Back in Washington in 1969, he jumped from relative obscurity to a series of high-profile jobs in the Nixon administration — deputy director, then director, of the Office of Economic Opportunity, succeeding Mr. Rumsfeld, in 1971; deputy director of the Office of Management and Budget, under Mr. Weinberger, in 1972; and, in 1973, Mr. Weinberger’s deputy in the Department of Health, Education and Welfare.
From 1975 to 1977, Mr. Carlucci was President Ford’s ambassador to Portugal. He was credited with helping to keep Lisbon’s leftist government allied with the West by persuading the White House to support the regime despite strong opposition from Secretary of State Henry A. Kissinger.
While Mr. Carlucci’s previous appointments had been made by Republicans, it was President Carter, a Democrat, who named him deputy director of the Central Intelligence Agency under Adm. Stansfield Turner in 1978. Mr. Carlucci shut down many covert operations to restore the reputation of an agency tarnished by abuses of power.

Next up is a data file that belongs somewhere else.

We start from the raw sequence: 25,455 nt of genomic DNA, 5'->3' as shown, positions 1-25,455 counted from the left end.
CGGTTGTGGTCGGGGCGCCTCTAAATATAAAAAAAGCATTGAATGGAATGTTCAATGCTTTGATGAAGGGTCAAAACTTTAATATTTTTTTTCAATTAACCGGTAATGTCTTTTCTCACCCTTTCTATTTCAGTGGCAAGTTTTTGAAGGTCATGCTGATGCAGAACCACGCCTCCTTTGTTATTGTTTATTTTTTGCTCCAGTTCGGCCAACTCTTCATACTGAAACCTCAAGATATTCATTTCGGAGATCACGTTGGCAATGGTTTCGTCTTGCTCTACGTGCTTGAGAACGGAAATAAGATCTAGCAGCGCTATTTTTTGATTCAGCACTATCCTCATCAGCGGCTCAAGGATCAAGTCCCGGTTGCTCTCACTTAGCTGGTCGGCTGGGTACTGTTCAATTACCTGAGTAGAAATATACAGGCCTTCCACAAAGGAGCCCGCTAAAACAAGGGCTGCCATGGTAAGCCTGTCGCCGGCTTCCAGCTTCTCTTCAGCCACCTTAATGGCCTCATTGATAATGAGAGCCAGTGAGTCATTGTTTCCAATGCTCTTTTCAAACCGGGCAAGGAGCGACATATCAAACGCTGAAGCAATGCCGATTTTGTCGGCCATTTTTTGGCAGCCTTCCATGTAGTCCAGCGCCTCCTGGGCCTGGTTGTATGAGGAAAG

After Reagan became president in 1981, his defense secretary, Mr. Weinberger, insisted that Mr. Carlucci, his former deputy at the budget office and H.E.W., be his deputy. Mr. Carlucci lacked experience in defense matters, but his nomination sailed through Senate confirmation.
In December 1983, after two years at the Pentagon, Mr. Carlucci resigned to become president and chief executive of Sears World Trade Inc., a new export trading subsidiary of Sears, Roebuck & Company. It was not a successful venture.
And in 1986, as Iran-contra rattled the White House and President Reagan sent up distress signals, Mr. Carlucci took over the troubled National Security Council — glad, friends said, to be back in his element.